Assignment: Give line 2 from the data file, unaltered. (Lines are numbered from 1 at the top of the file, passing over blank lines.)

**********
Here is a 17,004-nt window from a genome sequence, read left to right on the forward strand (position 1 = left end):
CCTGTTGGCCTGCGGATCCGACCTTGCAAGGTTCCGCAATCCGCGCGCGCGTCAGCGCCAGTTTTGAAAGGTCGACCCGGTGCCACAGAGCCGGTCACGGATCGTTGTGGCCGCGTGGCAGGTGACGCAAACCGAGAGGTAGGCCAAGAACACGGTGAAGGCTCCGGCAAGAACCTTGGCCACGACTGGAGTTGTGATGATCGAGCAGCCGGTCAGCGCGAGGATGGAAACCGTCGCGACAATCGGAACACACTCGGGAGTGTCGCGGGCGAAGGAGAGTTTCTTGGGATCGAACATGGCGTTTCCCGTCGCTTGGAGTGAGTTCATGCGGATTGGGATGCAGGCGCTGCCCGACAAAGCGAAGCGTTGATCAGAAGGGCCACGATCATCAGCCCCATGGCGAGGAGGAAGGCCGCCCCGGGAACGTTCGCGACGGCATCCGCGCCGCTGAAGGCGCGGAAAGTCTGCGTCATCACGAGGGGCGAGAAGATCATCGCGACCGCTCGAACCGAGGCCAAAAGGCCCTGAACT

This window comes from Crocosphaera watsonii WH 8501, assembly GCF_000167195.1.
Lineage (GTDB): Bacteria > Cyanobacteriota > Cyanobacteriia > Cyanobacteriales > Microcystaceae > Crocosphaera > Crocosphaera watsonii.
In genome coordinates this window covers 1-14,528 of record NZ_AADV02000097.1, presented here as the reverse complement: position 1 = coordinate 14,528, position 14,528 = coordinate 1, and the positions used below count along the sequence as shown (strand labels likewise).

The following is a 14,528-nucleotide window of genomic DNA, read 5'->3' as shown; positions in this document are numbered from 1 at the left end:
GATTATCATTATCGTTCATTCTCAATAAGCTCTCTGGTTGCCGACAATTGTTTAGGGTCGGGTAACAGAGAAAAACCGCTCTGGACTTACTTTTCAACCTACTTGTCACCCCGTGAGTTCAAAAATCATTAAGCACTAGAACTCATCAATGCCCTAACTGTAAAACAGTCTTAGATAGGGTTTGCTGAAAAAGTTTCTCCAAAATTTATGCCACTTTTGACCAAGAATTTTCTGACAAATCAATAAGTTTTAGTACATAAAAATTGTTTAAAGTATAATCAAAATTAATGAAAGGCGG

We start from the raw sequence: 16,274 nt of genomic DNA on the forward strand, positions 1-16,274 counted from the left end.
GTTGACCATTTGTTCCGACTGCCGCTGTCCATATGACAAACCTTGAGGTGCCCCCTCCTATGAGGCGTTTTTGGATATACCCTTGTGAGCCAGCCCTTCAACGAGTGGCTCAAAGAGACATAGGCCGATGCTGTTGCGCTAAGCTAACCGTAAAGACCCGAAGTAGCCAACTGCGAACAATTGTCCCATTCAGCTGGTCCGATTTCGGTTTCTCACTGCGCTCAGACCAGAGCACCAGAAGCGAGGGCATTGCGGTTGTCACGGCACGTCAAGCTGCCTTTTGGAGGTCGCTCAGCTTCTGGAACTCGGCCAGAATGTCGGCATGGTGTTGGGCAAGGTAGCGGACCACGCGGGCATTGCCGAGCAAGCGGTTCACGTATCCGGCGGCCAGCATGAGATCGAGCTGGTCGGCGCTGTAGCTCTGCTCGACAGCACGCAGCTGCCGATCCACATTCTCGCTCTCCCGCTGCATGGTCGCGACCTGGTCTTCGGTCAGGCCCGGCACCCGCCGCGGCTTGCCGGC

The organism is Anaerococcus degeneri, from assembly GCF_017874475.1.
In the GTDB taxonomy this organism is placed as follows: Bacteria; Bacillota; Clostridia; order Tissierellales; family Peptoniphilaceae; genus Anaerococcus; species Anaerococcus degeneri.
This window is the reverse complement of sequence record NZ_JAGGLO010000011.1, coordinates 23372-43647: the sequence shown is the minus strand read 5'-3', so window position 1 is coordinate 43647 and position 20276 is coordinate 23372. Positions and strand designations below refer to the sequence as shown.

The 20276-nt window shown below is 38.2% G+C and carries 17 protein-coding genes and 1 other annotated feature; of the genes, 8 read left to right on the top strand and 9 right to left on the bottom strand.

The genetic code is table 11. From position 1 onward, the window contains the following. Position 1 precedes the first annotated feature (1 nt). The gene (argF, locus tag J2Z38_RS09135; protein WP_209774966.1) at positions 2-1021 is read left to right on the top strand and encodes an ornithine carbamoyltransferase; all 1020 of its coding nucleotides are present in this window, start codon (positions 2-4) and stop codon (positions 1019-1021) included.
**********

CCTGTTGGCCTGCGGATCCGACCTTGCAAGGTTCCGCAATCCGCGCGCGCGTCAGCGCCAGTTTTGAAAGGTCGACCCGGTGCCACAGAGCCGGTCACGGATCGTTGTGGCCGCGTGGCAGGTGACGCAAACCGAGAGGTAGGCCAAGAACACGGTGAAGGCTCCGGCAAGAACCTTGGCCACGACTGGAGTTGTGATGATCGAGCAGCCGGTCAGCGCGAGGATGGAAACCGTCGCGACAATCGGAACACACTCGGGAGTGTCGCGGGCGAAGGAGAGTTTCTTGGGATCGAACATGGCGTTTCCCGTCGCTTGGAGTGAGTTCATGCGGATTGGGATGCAGGCGCTGCCCGACAAAGCGAAGCGTTGATCAGAAGGGCCACGATCATCAGCCCCATGGCGAGGAGGAAGGCCGCCCCGGGAACGTTCGCGACGGCATCCGCGCCGCTGAAGGCGCGGAAAGTCTGCGTCATCACGAGGGGCGAGAAGATCATCGCGACCGCTCGAACCGAGGCCAAAAGGCCCTGAACT